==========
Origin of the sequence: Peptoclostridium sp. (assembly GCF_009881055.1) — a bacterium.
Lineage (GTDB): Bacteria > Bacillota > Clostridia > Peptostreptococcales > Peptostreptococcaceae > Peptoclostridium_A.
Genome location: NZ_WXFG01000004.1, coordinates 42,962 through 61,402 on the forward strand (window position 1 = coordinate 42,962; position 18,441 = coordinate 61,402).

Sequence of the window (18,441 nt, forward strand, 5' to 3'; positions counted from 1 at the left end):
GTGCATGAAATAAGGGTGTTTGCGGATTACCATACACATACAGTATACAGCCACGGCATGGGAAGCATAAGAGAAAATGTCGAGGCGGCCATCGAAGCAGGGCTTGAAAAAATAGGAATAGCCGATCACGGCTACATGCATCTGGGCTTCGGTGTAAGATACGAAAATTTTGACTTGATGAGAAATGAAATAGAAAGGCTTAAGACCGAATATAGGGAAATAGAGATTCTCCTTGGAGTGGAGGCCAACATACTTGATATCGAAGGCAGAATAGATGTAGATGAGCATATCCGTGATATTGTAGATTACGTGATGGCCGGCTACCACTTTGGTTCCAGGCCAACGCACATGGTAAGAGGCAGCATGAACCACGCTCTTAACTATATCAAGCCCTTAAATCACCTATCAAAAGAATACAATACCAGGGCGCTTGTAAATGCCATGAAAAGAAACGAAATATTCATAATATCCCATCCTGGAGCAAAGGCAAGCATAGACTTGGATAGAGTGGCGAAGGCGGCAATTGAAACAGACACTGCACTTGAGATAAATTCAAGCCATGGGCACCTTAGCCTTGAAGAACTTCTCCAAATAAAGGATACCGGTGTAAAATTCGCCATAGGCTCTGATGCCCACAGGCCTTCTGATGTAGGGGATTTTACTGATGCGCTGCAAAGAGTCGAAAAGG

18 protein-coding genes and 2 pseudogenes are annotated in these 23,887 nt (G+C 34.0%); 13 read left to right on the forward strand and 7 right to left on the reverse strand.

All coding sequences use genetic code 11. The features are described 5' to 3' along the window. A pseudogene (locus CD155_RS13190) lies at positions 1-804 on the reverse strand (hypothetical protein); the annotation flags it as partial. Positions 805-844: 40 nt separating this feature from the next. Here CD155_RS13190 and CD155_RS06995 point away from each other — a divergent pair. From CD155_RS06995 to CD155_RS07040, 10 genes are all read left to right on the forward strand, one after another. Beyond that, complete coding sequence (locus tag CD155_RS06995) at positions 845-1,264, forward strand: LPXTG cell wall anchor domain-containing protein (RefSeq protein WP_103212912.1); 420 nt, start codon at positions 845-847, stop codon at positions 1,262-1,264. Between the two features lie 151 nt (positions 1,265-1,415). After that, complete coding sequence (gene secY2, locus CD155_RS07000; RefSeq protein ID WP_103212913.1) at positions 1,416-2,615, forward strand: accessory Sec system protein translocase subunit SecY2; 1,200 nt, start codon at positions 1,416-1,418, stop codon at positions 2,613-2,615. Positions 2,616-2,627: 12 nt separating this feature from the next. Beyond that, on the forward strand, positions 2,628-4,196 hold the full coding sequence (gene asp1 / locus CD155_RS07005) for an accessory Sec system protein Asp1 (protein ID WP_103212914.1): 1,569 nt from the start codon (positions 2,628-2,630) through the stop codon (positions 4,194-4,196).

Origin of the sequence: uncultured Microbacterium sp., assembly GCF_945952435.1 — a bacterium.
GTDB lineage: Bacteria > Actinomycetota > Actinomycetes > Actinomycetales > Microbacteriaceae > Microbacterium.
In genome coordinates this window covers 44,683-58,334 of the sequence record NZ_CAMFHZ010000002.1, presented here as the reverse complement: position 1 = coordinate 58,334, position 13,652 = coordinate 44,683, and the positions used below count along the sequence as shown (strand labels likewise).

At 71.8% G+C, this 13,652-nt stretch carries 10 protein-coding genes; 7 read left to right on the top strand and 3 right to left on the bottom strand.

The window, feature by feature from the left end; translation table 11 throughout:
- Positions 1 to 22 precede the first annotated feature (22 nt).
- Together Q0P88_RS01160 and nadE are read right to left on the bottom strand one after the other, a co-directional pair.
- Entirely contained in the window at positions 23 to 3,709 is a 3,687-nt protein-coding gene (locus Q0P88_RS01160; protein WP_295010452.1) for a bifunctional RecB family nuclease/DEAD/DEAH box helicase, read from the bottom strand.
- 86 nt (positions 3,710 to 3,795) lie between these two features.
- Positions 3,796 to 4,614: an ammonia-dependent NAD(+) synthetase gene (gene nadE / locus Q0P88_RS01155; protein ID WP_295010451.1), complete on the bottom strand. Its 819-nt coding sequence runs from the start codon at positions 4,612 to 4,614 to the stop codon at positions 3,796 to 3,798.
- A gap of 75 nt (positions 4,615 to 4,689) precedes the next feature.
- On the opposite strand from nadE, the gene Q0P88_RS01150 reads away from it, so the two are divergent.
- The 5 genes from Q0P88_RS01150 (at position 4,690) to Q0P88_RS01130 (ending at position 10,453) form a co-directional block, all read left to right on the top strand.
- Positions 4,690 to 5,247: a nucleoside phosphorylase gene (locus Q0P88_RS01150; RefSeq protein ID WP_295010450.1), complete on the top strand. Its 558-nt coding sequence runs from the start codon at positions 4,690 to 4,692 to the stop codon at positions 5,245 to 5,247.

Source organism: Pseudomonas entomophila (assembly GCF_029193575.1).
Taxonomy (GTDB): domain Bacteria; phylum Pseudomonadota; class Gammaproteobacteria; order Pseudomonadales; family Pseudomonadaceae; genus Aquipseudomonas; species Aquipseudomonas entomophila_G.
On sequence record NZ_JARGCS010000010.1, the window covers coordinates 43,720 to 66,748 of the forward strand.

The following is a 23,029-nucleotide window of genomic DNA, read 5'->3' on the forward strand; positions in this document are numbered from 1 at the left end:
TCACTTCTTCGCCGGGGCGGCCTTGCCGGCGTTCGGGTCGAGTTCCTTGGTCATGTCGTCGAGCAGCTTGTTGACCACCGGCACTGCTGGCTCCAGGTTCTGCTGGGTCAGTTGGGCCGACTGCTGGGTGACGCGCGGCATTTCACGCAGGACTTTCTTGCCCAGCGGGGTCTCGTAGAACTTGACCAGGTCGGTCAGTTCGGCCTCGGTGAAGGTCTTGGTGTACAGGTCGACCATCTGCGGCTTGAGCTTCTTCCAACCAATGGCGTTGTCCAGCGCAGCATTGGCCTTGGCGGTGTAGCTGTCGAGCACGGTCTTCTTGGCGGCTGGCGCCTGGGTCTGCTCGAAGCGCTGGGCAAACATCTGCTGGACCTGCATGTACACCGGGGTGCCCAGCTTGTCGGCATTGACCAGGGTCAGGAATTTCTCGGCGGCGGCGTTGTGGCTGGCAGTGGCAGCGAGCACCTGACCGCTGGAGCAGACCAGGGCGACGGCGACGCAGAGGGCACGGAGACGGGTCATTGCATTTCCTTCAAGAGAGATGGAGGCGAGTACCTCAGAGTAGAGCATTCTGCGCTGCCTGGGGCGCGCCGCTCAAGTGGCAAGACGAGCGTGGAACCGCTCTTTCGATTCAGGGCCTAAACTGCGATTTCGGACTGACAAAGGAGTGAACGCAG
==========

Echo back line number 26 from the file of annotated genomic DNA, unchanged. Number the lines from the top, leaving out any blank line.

TCACTTCTTCGCCGGGGCGGCCTTGCCGGCGTTCGGGTCGAGTTCCTTGGTCATGTCGTCGAGCAGCTTGTTGACCACCGGCACTGCTGGCTCCAGGTTCTGCTGGGTCAGTTGGGCCGACTGCTGGGTGACGCGCGGCATTTCACGCAGGACTTTCTTGCCCAGCGGGGTCTCGTAGAACTTGACCAGGTCGGTCAGTTCGGCCTCGGTGAAGGTCTTGGTGTACAGGTCGACCATCTGCGGCTTGAGCTTCTTCCAACCAATGGCGTTGTCCAGCGCAGCATTGGCCTTGGCGGTGTAGCTGTCGAGCACGGTCTTCTTGGCGGCTGGCGCCTGGGTCTGCTCGAAGCGCTGGGCAAACATCTGCTGGACCTGCATGTACACCGGGGTGCCCAGCTTGTCGGCATTGACCAGGGTCAGGAATTTCTCGGCGGCGGCGTTGTGGCTGGCAGTGGCAGCGAGCACCTGACCGCTGGAGCAGACCAGGGCGACGGCGACGCAGAGGGCACGGAGACGGGTCATTGCATTTCCTTCAAGAGAGATGGAGGCGAGTACCTCAGAGTAGAGCATTCTGCGCTGCCTGGGGCGCGCCGCTCAAGTGGCAAGACGAGCGTGGAACCGCTCTTTCGATTCAGGGCCTAAACTGCGATTTCGGACTGACAAAGGAGTGAACGCAG